For such applications post breakage strength of laminated glass construction is of utmost importance. Pre breakage strength can be predicted with reasonable accuracy by FEM technique based software packages like SJ Mepla, which allow the user to input mechanical properties of viscoelastic interlayers along with glass.
This helps in interlayer based differentiation of pre breakage structural strength and design optimization. However, post breakage strength of glass is still an unknown area as analytical models for this are inconclusive so far and thus destructive testing is the only reliable solution.
Impact testing, simulating the accidental fall of a maintenance worker was done to assess the “fall through” resistance of point fixed laminated glass constructions having varying interlayers viz, PVB, Ionomer, Stiff PVB, and EVA.
In addition, medium duration (30 mins or more) post breakage strength tests driven by the new requirements set in place by German Standard pr DIN 18008-6 were conducted at subzero (-20°C), room temperature (21°C) and at elevated temperatures of 50°C. Deflection measurements were also made to estimate the modulus value of the broken laminate construction.
Malvinder Singh Rooprai
Laminated glass has a significant improvement in the post breakage strength over a monolithic layer of glass, the glass fragments adhere to the interlayers so that a certain remaining structural capacity is obtained as the glass fragments ‘arch’ or lock in place. This capacity depends on the fragmentation of the glass and increases with increasing fragment size.
Therefore, laminated glass elements achieve a particularly high remaining structural capacity when made from annealed or heat strengthened glass that breaks into large fragments. The post breakage behavior furthermore depends on the interlayer material. The most common interlayer is PVB whose mechanical properties are heavily depended on temperature and load duration.
At room temperature, PVB is soft with an elongation at break of more than 250%. For higher temperatures and load durations the shear transfer is greatly affected 1. Low stiffness of the PVB interlayer results in “Blanket Effect” (Fig. 1) as soon as the glass breaks even for vertical applications because of the self-weight of the panel especially with large panel sizes and minimal supports.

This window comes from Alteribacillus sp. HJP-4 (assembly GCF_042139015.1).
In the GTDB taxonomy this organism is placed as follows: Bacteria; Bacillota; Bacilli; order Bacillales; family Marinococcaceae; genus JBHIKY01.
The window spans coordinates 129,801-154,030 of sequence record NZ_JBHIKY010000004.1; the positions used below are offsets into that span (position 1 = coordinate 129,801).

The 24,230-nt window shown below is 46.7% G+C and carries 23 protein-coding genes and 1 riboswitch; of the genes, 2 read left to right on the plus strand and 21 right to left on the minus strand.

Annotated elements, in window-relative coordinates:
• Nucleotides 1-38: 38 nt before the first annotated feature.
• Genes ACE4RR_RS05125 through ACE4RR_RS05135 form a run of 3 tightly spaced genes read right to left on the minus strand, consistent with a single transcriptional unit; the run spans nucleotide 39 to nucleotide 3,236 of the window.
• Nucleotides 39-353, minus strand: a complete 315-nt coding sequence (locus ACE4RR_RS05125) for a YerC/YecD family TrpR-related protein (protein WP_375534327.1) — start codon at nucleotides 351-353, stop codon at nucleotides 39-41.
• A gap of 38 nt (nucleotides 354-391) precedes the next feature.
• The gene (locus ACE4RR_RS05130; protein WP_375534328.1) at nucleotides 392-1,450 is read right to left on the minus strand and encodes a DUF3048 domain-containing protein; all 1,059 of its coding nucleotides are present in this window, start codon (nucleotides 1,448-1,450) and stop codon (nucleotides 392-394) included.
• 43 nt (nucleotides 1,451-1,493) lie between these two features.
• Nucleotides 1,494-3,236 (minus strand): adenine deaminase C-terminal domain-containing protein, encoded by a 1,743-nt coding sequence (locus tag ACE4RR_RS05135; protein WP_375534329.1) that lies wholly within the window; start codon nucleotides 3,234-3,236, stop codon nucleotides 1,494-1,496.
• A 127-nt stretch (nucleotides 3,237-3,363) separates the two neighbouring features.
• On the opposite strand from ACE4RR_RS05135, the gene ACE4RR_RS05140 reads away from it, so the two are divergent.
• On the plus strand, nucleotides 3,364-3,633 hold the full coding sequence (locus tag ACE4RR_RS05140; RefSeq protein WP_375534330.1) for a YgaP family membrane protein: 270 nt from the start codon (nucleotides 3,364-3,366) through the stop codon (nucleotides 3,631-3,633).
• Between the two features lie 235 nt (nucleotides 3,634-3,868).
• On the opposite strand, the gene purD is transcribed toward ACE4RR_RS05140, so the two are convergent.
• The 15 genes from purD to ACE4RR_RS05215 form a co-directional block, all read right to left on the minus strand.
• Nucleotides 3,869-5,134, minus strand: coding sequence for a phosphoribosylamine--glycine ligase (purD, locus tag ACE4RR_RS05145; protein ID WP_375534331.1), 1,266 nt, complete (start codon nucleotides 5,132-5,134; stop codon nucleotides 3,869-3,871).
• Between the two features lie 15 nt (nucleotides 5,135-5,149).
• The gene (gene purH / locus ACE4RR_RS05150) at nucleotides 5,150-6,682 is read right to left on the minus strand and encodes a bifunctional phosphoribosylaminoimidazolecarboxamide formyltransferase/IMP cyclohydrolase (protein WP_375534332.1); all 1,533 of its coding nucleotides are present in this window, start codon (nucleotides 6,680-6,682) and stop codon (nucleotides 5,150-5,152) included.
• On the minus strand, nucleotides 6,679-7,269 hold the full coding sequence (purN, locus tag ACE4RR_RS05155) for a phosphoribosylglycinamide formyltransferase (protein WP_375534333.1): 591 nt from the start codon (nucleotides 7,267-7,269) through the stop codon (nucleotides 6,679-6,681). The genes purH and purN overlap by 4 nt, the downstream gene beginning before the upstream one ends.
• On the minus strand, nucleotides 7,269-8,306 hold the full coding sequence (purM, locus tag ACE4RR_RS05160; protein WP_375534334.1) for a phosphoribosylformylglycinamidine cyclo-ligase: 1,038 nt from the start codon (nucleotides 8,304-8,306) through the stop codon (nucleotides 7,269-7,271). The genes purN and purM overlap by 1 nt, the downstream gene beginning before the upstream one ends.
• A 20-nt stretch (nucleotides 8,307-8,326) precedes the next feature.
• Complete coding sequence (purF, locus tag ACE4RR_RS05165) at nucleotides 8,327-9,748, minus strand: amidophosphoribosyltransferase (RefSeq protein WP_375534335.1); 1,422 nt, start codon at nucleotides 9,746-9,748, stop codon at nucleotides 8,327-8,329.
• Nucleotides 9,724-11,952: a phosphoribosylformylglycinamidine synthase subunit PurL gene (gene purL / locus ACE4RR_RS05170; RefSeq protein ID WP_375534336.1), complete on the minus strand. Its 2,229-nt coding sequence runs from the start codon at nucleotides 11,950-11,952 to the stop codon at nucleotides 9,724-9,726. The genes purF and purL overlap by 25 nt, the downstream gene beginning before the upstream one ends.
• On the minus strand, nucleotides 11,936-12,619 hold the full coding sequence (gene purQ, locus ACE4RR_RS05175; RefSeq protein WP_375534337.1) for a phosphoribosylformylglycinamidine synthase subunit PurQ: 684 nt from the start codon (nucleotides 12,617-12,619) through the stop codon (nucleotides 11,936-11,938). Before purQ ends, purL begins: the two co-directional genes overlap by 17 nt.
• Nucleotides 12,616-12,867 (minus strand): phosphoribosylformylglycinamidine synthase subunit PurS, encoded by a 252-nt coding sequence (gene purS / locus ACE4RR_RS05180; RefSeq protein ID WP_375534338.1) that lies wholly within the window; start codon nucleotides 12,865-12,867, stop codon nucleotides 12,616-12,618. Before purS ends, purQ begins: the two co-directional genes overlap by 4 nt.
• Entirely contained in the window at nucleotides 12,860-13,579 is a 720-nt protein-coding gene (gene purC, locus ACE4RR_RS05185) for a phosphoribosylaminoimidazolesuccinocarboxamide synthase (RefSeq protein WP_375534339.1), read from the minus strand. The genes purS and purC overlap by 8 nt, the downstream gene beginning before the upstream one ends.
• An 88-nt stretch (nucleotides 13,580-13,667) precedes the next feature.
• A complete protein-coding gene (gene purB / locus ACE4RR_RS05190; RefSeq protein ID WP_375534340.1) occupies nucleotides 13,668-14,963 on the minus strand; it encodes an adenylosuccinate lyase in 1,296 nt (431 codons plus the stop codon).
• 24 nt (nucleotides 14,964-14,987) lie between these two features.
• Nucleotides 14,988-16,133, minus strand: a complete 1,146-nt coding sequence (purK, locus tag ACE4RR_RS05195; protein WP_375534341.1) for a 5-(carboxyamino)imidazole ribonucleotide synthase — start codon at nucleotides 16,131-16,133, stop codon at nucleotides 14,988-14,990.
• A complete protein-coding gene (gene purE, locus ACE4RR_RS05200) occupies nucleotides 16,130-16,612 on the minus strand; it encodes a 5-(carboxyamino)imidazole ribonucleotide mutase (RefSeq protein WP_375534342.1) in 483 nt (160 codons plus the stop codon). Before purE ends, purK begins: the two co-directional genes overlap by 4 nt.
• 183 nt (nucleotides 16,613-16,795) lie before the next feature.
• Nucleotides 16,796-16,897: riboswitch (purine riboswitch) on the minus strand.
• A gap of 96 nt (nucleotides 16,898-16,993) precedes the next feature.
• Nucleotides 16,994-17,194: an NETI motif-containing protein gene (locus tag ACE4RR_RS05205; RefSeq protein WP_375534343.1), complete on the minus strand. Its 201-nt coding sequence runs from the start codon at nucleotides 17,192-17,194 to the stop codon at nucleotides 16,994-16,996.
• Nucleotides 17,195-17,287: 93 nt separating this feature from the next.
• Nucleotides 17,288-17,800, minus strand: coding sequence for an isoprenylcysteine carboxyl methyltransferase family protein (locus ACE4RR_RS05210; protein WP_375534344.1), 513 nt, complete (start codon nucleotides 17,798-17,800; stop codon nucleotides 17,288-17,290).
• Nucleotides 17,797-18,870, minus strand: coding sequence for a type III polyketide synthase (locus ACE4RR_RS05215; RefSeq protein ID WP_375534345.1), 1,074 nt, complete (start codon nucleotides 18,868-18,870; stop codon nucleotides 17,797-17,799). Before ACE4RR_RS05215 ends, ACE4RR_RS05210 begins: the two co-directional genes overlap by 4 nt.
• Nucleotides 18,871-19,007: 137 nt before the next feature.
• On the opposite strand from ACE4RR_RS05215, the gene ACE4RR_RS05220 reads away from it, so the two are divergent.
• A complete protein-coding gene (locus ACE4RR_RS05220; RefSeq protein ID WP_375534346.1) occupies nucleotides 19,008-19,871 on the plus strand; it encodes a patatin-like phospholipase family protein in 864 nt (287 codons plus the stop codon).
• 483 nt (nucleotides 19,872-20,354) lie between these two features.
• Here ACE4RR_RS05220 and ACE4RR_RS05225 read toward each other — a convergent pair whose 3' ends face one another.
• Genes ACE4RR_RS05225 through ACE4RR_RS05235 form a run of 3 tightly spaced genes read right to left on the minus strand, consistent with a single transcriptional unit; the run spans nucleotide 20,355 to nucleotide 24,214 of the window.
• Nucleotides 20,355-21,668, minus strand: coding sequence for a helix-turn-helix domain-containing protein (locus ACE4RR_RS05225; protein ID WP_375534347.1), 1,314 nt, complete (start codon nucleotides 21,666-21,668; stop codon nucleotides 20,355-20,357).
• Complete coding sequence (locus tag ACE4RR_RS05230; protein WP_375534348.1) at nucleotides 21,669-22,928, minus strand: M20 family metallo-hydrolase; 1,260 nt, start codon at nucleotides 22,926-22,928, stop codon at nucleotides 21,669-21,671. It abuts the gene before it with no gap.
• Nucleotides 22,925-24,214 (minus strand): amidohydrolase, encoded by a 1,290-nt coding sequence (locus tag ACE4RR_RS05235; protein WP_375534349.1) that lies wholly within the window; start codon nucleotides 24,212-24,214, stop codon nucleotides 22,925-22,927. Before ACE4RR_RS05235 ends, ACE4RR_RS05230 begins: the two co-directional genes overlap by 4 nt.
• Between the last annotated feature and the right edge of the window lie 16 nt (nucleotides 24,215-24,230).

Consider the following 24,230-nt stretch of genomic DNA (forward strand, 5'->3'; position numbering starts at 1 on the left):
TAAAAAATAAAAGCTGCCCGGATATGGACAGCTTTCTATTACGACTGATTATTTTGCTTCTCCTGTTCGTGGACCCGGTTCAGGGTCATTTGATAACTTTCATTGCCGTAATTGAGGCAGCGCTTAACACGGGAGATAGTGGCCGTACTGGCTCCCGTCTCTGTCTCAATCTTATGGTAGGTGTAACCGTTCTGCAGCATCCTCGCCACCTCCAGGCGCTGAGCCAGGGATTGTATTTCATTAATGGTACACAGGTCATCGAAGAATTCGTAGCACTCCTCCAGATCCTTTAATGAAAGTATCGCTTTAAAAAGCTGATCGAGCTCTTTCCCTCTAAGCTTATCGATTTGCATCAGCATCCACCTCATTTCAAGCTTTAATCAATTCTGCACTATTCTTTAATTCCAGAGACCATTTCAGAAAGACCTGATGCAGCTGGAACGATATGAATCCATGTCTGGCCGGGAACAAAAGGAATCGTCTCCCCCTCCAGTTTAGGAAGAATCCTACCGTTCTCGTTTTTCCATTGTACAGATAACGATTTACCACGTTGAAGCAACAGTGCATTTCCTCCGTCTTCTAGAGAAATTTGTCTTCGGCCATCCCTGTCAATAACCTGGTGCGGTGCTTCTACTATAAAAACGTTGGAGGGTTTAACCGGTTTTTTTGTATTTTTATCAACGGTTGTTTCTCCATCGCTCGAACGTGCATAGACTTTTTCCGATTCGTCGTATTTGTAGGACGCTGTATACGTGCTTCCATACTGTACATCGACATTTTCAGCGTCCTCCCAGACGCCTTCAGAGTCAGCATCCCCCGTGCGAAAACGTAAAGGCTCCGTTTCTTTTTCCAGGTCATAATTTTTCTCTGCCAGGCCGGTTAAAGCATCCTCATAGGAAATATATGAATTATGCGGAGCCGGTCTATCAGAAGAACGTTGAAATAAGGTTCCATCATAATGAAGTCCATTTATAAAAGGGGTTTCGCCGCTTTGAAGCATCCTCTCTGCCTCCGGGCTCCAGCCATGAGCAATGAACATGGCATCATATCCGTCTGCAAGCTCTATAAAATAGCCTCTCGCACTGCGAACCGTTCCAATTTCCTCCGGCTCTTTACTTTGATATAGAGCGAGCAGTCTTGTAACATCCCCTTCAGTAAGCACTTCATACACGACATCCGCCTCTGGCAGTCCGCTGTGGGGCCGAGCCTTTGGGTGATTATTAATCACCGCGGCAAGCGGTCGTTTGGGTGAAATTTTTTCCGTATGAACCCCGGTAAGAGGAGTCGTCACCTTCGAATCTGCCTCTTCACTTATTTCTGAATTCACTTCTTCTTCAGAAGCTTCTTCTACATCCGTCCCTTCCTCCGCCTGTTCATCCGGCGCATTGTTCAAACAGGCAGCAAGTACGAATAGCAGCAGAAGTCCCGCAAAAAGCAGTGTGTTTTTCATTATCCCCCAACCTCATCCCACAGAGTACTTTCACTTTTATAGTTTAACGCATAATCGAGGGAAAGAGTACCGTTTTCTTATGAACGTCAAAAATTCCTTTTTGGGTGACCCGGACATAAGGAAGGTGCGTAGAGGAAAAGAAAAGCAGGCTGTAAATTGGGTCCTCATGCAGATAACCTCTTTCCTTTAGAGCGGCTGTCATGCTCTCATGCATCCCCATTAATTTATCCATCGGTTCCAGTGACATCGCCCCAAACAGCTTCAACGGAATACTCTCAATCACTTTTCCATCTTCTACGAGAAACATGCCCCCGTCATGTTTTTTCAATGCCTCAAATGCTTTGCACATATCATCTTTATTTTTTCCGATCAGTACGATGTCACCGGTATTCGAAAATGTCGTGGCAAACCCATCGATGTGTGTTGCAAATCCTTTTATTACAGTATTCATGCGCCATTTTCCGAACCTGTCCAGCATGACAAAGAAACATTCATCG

Ionomer interlayers from Kuraray (originally invented by DuPont), was developed with the aim of achieving higher stiffness, temperature resistance, resistance to tearing in point fixed rotule applications. This helps in achieving a superior post breakage strength and design redundancy.
Above table gives a comparison of the mechanical properties of Ionomer, PVB, Stiff PVB interlayers.
Post breakage strength is significantly affected by the breakage pattern of the glass layers, support conditions, and temperature. Breakage pattern of glass can be a big variable even for the same type of glass and this makes analytical modeling of its post breakage strength a near impossible task. Thus engineers have to rely on destructive testing for this. Post breakage strength can be categorized as follows.
1.Immediate Post Breakage Strength against “fall through”
2.Medium Duration Post Breakage Strength Testing (More than 30 Mins. As per pr DIN 18008–6)
Separate tests were conducted for both above types of strengths and same have been presented in this paper.
Fig.1: The Blanket Effect
1.Immediate Post Breakage Strength against “fall through”
Impact tests were done at Intertek ATI Inc. York, Pennsylvania by dropping a soft bag weighing 100 Kgs (typical weight of maintenance working along his tools and tackles) from a height of 1.2 mts at a test temperature of 50ºC.
The test method simulates potential loading from installation and/or maintenance workers in distress. The panels were conditioned at 50°C for 1 hour before the test. The test set up was enclosed with insulated panels to ensure there is no variation in test results due to temperature. The insulated panels were removed just before the impact.
Fig. 2 (a & b): Frameless (point supported) canopy application under static load
Fig. 2a shows how the laminate made from Ionomer interlayer provided a barrier against the impactor under static load. The impactor was removed after 15 minutes without any tearing of interlayer observed at the rotules (Fig. 2b). In the subsequent impact test, this laminate provides “Fall Through” restistance (Fig. 3), whilst laminates made from EVA, PVB and Stiff PVB in Fig. 4, 5, 6 respectively, collapsed as soon as the impactor struck, and failed to act as a barrier.
Fig. 3: Ionomer laminate provided “Fall Through” resistance
Fig. 4: EVA laminate provided no “Fall Through” resistance
Fig. 5: PVB laminate provided no “Fall Through” resistance
Fig. 6: Stiff PVB laminate provided no “Fall Through” resistance
2. Medium Duration Post Breakage Strength Testing
(30 Minutes or more)
German Standard pr DIN 18008–6, (Glass in Buildings – Design & Construction Rules – Additional requirements for walk-on glazings in case of maintenance procedures) in February 2015, has made the post breakage performance requirements for an overhead glazing, that is accessible for maintenance and cleaning, much more stringent than ever before.